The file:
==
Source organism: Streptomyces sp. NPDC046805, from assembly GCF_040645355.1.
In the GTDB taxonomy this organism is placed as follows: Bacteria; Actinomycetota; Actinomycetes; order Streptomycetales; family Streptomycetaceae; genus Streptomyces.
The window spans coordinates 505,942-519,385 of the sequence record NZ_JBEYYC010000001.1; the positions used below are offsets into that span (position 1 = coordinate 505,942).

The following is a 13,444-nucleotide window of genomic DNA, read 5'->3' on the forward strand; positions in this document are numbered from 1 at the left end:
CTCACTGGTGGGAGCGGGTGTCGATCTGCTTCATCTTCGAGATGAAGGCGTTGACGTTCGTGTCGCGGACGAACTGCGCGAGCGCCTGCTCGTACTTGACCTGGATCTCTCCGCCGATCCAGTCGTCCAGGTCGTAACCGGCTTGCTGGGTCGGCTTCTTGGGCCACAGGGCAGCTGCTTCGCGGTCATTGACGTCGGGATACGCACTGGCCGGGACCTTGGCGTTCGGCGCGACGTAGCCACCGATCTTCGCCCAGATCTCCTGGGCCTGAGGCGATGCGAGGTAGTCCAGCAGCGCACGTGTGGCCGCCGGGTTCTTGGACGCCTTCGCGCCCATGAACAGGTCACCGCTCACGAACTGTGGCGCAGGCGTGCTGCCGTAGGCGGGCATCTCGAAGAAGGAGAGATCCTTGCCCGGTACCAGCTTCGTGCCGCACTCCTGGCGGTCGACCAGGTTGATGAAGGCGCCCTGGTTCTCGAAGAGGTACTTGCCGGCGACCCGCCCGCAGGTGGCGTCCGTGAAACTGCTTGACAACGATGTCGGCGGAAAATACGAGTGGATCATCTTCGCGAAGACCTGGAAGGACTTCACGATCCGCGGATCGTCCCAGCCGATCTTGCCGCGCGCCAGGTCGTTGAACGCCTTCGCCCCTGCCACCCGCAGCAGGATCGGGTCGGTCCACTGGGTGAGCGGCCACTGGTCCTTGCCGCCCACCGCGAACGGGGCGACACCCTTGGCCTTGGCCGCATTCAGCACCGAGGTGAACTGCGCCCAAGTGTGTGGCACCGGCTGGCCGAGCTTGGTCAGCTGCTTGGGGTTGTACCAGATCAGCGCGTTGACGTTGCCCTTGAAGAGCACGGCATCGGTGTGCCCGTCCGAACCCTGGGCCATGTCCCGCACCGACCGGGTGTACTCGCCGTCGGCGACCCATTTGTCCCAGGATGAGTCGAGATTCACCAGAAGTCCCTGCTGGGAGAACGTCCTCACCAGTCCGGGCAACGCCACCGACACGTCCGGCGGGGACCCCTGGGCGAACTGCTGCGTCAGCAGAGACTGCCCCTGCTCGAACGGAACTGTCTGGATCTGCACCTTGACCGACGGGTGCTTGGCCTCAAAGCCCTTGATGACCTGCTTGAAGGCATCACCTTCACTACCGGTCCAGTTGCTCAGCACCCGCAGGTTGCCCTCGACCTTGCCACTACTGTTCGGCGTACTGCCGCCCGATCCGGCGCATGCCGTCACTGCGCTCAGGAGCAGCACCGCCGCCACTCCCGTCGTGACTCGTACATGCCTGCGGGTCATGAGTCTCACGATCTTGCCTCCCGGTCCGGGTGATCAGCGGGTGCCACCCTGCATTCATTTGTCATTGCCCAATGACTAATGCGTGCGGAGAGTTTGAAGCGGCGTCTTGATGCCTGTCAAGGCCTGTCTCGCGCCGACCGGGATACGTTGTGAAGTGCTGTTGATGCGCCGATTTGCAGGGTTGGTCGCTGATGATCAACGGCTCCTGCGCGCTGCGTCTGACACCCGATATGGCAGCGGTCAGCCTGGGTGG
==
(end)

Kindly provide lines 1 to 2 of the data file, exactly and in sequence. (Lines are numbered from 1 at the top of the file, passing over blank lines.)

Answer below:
Source organism: Streptomyces sp. NPDC046805, from assembly GCF_040645355.1.
In the GTDB taxonomy this organism is placed as follows: Bacteria; Actinomycetota; Actinomycetes; order Streptomycetales; family Streptomycetaceae; genus Streptomyces.